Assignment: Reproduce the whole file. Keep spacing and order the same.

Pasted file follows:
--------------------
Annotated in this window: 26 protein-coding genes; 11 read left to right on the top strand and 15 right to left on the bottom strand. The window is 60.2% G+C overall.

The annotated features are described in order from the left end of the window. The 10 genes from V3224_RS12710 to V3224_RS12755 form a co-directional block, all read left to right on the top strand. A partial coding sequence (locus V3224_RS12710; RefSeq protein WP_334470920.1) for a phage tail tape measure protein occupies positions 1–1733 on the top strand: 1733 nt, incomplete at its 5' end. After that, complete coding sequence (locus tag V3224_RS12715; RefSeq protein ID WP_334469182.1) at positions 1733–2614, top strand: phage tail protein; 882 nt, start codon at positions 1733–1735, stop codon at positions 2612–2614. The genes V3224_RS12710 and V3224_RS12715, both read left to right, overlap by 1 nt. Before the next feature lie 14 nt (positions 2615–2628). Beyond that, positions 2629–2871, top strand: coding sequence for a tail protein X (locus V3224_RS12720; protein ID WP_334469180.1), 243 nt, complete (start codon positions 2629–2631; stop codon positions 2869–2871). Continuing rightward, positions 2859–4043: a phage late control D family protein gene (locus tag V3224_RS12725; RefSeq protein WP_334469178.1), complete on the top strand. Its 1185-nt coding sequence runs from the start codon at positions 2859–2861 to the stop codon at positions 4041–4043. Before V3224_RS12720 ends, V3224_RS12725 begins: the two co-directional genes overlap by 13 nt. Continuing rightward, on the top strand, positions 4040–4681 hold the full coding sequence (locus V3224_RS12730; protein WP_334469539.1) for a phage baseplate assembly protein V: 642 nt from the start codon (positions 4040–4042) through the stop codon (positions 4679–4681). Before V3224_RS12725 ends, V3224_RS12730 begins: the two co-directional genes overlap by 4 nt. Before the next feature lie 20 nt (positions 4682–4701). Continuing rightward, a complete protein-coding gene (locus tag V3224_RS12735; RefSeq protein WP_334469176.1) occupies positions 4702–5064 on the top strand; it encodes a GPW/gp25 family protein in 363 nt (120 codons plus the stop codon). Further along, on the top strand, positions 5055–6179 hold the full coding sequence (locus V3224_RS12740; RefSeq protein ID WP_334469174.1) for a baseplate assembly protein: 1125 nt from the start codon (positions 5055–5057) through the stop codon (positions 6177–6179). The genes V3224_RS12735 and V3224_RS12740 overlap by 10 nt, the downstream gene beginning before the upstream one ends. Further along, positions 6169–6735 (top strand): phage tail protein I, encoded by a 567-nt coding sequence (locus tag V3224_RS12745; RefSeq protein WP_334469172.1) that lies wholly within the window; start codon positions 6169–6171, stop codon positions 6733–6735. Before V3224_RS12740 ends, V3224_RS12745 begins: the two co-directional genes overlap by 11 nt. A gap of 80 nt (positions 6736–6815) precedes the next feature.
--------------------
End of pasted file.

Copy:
Annotated in this window: 26 protein-coding genes; 11 read left to right on the top strand and 15 right to left on the bottom strand. The window is 60.2% G+C overall.

The annotated features are described in order from the left end of the window. The 10 genes from V3224_RS12710 to V3224_RS12755 form a co-directional block, all read left to right on the top strand. A partial coding sequence (locus V3224_RS12710; RefSeq protein WP_334470920.1) for a phage tail tape measure protein occupies positions 1–1733 on the top strand: 1733 nt, incomplete at its 5' end. After that, complete coding sequence (locus tag V3224_RS12715; RefSeq protein ID WP_334469182.1) at positions 1733–2614, top strand: phage tail protein; 882 nt, start codon at positions 1733–1735, stop codon at positions 2612–2614. The genes V3224_RS12710 and V3224_RS12715, both read left to right, overlap by 1 nt. Before the next feature lie 14 nt (positions 2615–2628). Beyond that, positions 2629–2871, top strand: coding sequence for a tail protein X (locus V3224_RS12720; protein ID WP_334469180.1), 243 nt, complete (start codon positions 2629–2631; stop codon positions 2869–2871). Continuing rightward, positions 2859–4043: a phage late control D family protein gene (locus tag V3224_RS12725; RefSeq protein WP_334469178.1), complete on the top strand. Its 1185-nt coding sequence runs from the start codon at positions 2859–2861 to the stop codon at positions 4041–4043. Before V3224_RS12720 ends, V3224_RS12725 begins: the two co-directional genes overlap by 13 nt. Continuing rightward, on the top strand, positions 4040–4681 hold the full coding sequence (locus V3224_RS12730; protein WP_334469539.1) for a phage baseplate assembly protein V: 642 nt from the start codon (positions 4040–4042) through the stop codon (positions 4679–4681). Before V3224_RS12725 ends, V3224_RS12730 begins: the two co-directional genes overlap by 4 nt. Before the next feature lie 20 nt (positions 4682–4701). Continuing rightward, a complete protein-coding gene (locus tag V3224_RS12735; RefSeq protein WP_334469176.1) occupies positions 4702–5064 on the top strand; it encodes a GPW/gp25 family protein in 363 nt (120 codons plus the stop codon). Further along, on the top strand, positions 5055–6179 hold the full coding sequence (locus V3224_RS12740; RefSeq protein ID WP_334469174.1) for a baseplate assembly protein: 1125 nt from the start codon (positions 5055–5057) through the stop codon (positions 6177–6179). The genes V3224_RS12735 and V3224_RS12740 overlap by 10 nt, the downstream gene beginning before the upstream one ends. Further along, positions 6169–6735 (top strand): phage tail protein I, encoded by a 567-nt coding sequence (locus tag V3224_RS12745; RefSeq protein WP_334469172.1) that lies wholly within the window; start codon positions 6169–6171, stop codon positions 6733–6735. Before V3224_RS12740 ends, V3224_RS12745 begins: the two co-directional genes overlap by 11 nt. A gap of 80 nt (positions 6736–6815) precedes the next feature.